The road from here on is notorious for accidents and has recorded a number of fatalities over the years. Many long running campaigns have been after the dualling of the road all the way to Swindon with no success. The road is fairly wide here, enough for S3 in parts, and is a mishmash of minor improvements and small bypasses. Driving through Tubney Wood and a short dualled section, we arrive at the end of the A338 and its long journey from Bournemouth. We bypass Fyfield and arrive at the newest of improvements on the A420, the Kingston Bagpuize bypass. This short section bypasses a small village with a nasty S-bend junction with the A415. We pass the junction with the B4508, which will eventually rejoin us nearer Swindon. The road is uneventful until we reach the start of the Faringdon bypass. On our right you can see a Folly built on private land. The bypass makes its way downhill where the A417 joins us from the left for a short multiplex. At the next roundabout the A417 leaves us to make its journey on to Cirencester, Gloucester and beyond. We now meet the B4508 again at the start of the Shrivenham and Watchfield bypass. At the end of the bypass the road is crossed by the London – Bristol railway. We pass under it via two single-lane arches. Originally, the now-disused Berkshire and Wiltshire Canal passed under the Swindon-bound arch, road traffic having to use the other arch. We now arrive at the junction with the A419 at Stratton St Margaret. The A420 now loses its number due to many reclassifications over the years. It originally entered Swindon along the now A4312 and via the famous Magic Roundabout.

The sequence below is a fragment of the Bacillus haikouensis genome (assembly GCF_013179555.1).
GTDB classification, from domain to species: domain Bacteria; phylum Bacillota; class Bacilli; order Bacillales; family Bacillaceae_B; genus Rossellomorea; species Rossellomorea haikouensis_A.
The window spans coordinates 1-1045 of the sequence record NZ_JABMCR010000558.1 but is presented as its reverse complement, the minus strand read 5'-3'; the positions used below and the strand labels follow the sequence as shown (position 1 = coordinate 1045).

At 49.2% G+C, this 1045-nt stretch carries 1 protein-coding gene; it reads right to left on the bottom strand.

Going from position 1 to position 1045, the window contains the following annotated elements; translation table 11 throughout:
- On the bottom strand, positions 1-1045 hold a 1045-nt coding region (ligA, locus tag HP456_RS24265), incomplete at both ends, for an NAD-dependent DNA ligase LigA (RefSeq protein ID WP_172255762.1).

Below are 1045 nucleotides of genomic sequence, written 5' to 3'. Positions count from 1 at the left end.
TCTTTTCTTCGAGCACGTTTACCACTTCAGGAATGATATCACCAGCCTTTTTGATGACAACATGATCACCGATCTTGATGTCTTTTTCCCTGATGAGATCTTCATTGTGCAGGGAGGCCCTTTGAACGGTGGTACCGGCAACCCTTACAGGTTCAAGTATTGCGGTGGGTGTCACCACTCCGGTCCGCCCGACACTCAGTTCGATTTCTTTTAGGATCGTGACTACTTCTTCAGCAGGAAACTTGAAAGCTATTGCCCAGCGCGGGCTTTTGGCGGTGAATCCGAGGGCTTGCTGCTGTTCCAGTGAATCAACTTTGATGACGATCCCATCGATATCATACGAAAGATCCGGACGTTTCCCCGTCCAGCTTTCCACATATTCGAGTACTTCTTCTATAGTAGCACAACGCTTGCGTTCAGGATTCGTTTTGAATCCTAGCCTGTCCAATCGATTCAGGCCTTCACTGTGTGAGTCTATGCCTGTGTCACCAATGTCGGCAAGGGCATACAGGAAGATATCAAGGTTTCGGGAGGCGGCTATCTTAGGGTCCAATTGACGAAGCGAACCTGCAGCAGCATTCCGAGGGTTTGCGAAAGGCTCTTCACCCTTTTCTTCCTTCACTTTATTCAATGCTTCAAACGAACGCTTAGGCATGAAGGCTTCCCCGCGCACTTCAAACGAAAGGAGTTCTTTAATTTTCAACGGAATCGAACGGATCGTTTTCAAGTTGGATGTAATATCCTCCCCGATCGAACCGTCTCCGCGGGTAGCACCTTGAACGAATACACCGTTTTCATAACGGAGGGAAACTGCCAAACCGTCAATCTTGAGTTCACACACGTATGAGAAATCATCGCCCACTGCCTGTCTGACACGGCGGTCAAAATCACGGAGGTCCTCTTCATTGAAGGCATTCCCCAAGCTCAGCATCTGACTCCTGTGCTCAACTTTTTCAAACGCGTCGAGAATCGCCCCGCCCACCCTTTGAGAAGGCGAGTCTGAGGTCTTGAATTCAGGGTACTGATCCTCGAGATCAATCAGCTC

The section between Oxford and Swindon was previously managed by the Highways Agency as a trunk road, but was detrunked in 2003, following he 1998 review A New Deal for Trunk Roads in England, the responsibility for this section of the road passing to Oxfordshire Council and Swindon Council.
Section 2: Chippenham - Bristol
A few years after the construction of the M4, the original Swindon to Chippenham route of the A420 was reclassified as the A3102 as far as Lyneham, then as the B4069. Consequently this section now stands in glorious isolation from the rest. It forms a more direct route than the A4 - this is because the A4 originally ended in Bath and was only later extended to Bristol. Indeed the Chippenham-Bristol road enjoyed primary status for many years, but lost it when the M4 was established as a more popular route.